Many buildings, on the Yale campus, have gender-neutral restrooms. And, because many students attending the Yale Law School say they feel uncomfortable in gender specific bathrooms, the University is making the gender neutral push in the Sterling Law Building.
"At the end of the day, the main principle is human rights," said Alexander Celorio, a Yale law student from Spain. "But, I don't know if we are prepared as a society for that radical change."
According to the building code, gender neutral restrooms do not count toward the minimum number of bathroom fixtures a building must have. So, if Yale changes the designation of some existing restrooms to gender neutral, they'd be required to build more restrooms. However, Yale Law School says there is no room.
"It limits what you can do to grow," said Mike Widener, a rare book librarian at Yale. "So, you know, it's it's a hard fact. You know, space is finite."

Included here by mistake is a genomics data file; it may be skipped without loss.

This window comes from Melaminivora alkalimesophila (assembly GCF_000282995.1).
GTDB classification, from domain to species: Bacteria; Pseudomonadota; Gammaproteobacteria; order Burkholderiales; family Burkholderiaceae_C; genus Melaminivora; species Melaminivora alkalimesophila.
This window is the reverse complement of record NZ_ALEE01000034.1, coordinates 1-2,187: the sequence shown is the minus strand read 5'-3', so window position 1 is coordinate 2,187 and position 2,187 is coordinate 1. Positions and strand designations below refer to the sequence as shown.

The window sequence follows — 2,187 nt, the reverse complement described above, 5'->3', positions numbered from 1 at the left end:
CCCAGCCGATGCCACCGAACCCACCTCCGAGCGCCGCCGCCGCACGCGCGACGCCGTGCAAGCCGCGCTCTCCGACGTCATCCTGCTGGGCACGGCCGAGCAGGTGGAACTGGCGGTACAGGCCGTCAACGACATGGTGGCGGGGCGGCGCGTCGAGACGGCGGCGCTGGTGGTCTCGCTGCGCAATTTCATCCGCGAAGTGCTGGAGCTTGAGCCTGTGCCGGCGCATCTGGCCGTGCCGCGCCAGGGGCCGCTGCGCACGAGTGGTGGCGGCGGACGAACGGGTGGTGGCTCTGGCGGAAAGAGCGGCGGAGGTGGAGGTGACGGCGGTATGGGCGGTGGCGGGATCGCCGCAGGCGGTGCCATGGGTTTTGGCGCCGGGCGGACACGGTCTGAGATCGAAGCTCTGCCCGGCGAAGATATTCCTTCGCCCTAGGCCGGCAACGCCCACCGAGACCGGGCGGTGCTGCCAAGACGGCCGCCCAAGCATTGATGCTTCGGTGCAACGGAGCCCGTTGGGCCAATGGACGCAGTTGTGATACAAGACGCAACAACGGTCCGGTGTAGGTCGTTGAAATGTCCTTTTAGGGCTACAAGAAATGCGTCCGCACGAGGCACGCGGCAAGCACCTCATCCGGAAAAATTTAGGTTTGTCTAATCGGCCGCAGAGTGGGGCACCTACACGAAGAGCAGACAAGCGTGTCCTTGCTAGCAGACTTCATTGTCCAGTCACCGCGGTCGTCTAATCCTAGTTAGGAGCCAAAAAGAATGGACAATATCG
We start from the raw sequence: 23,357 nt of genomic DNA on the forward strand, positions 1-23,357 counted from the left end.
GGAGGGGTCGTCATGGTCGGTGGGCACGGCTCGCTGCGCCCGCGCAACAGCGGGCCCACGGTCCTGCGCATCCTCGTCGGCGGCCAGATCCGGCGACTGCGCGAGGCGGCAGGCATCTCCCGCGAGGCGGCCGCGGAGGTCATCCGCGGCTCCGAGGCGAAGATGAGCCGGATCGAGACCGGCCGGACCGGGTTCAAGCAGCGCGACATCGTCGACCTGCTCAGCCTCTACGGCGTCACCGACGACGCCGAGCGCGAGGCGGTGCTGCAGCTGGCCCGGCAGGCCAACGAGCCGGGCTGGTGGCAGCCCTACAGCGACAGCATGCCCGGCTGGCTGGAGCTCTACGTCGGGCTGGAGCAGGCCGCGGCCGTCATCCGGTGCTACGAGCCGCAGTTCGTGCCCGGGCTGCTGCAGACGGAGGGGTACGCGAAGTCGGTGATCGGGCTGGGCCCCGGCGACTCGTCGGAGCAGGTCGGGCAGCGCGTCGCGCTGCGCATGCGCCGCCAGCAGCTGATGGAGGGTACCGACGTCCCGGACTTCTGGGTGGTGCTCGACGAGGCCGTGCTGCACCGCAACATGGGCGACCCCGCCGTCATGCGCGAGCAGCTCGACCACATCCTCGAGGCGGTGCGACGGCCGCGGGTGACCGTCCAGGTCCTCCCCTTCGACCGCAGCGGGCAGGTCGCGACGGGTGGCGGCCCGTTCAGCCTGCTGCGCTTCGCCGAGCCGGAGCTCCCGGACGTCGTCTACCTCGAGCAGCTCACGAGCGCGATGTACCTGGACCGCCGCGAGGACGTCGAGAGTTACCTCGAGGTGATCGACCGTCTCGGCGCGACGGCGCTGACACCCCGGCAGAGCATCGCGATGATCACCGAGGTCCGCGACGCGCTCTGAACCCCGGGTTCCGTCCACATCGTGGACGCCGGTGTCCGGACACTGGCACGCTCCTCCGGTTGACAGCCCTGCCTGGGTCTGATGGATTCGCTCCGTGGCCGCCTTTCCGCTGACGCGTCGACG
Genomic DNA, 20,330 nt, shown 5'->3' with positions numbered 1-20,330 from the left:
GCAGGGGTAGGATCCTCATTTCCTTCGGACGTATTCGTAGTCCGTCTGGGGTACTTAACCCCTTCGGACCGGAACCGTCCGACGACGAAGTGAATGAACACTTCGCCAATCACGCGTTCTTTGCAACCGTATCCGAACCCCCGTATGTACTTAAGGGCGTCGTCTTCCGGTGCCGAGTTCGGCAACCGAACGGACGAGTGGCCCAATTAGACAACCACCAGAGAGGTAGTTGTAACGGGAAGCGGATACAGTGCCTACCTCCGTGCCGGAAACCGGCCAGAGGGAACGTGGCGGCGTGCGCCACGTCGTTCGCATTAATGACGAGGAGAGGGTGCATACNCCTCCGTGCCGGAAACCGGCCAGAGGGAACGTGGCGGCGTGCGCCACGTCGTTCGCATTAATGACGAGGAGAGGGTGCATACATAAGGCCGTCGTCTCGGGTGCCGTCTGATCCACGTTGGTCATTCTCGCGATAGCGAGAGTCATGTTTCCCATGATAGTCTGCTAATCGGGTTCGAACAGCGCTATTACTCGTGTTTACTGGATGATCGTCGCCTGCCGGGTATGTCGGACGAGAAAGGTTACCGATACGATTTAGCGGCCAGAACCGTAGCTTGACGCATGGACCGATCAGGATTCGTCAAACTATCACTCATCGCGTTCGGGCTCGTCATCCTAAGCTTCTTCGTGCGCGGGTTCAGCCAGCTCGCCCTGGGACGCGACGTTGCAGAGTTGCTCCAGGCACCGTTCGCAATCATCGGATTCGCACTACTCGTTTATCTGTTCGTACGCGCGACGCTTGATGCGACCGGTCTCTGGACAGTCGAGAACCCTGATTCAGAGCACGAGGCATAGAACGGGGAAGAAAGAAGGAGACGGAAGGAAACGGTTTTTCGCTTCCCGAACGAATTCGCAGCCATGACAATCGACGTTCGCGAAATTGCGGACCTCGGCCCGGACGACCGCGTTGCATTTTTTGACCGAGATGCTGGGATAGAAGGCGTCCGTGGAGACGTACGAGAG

Compliance would be impractical, the University claims. But, the school's waiver request was twice denied. So, the school is suing the State Codes and Standards Committee.
"For general use and for gender specific use, I think having both types is fine," said Widener.
Some Yale law students said that many of their peers are in favor of the gender neutral restrooms.
"But, I do know a couple of people which might be very strongly against," said Daniel Queroga, Yale law student from Columbia. "So, I don't see, I don't see a consensus.
Yale law students say that some of the existing gender neutral bathrooms are off the beaten path. So, they're not easy to access during the quick class changeovers.
The school says amending state law would "prevent discrimination on the basis of gender identity."
Read the lawsuit here.